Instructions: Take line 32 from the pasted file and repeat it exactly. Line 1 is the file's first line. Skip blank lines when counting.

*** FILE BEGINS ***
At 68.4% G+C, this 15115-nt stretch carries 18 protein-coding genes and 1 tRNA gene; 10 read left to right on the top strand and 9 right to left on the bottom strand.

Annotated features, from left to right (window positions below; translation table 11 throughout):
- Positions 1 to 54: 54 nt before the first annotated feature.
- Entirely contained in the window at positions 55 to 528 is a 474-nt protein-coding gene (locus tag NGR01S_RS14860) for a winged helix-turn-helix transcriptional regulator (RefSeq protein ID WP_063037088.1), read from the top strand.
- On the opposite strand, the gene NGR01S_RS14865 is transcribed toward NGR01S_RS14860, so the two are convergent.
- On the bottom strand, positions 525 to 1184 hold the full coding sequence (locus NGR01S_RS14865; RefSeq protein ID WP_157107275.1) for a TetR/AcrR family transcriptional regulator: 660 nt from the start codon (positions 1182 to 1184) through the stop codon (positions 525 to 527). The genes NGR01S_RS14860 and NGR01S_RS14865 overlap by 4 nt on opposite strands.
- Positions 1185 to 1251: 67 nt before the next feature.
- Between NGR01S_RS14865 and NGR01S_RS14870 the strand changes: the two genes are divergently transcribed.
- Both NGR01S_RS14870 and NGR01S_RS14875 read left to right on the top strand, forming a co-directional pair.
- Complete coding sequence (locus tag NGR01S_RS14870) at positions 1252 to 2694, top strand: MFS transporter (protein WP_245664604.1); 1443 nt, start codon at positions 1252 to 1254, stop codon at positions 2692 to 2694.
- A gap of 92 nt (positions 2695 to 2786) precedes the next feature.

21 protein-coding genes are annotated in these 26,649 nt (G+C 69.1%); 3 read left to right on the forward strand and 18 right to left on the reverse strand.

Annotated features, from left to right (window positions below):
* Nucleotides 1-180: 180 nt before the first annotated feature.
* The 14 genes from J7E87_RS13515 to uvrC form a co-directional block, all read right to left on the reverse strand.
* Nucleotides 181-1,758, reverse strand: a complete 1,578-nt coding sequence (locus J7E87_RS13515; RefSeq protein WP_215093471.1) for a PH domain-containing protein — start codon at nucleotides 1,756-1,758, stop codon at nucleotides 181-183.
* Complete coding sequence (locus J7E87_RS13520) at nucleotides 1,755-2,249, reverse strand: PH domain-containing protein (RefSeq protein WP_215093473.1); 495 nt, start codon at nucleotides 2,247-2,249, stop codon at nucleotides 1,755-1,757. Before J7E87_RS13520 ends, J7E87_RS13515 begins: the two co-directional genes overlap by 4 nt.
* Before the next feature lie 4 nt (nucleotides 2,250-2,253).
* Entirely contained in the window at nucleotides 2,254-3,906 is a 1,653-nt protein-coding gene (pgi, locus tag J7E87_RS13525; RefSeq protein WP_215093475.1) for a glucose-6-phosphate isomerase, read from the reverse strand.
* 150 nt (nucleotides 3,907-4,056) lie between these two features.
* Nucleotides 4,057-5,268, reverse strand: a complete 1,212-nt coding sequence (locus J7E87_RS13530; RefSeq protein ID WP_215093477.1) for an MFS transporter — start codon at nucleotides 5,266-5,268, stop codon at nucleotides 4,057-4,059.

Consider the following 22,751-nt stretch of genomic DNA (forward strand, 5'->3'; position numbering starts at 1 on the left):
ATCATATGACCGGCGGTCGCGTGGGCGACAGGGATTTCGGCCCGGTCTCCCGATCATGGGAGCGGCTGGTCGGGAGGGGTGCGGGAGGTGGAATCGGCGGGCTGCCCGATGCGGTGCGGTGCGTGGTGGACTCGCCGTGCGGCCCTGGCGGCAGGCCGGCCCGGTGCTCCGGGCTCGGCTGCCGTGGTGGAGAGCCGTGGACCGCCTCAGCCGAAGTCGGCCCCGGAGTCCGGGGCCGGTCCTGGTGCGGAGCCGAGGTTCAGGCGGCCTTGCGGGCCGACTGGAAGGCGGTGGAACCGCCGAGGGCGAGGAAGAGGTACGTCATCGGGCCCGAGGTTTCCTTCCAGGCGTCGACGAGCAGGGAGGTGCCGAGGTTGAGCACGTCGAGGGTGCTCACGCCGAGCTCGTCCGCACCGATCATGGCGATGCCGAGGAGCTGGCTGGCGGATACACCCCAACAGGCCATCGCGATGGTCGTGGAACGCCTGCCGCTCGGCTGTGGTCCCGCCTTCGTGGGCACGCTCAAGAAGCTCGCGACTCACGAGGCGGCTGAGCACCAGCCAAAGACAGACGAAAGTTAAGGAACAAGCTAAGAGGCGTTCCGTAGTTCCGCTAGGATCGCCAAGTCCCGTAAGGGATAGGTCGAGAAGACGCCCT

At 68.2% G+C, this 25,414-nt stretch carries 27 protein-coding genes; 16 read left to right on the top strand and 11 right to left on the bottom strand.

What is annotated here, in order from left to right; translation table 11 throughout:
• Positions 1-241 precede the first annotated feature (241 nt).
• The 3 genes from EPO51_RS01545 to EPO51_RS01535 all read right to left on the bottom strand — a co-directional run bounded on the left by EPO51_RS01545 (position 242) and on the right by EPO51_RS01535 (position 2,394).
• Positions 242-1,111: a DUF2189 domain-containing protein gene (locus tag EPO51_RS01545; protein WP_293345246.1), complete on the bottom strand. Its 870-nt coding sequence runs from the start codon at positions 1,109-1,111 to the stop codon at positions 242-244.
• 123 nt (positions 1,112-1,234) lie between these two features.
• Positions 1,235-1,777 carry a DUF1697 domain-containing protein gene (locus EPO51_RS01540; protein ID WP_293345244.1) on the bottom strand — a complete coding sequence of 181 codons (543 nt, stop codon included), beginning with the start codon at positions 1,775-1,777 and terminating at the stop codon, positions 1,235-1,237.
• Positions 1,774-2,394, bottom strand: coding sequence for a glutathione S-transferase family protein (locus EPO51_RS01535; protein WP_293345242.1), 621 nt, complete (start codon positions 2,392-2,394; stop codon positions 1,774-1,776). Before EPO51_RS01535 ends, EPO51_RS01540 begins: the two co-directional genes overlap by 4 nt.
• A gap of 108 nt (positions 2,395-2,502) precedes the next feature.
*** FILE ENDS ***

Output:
• A gap of 108 nt (positions 2,395-2,502) precedes the next feature.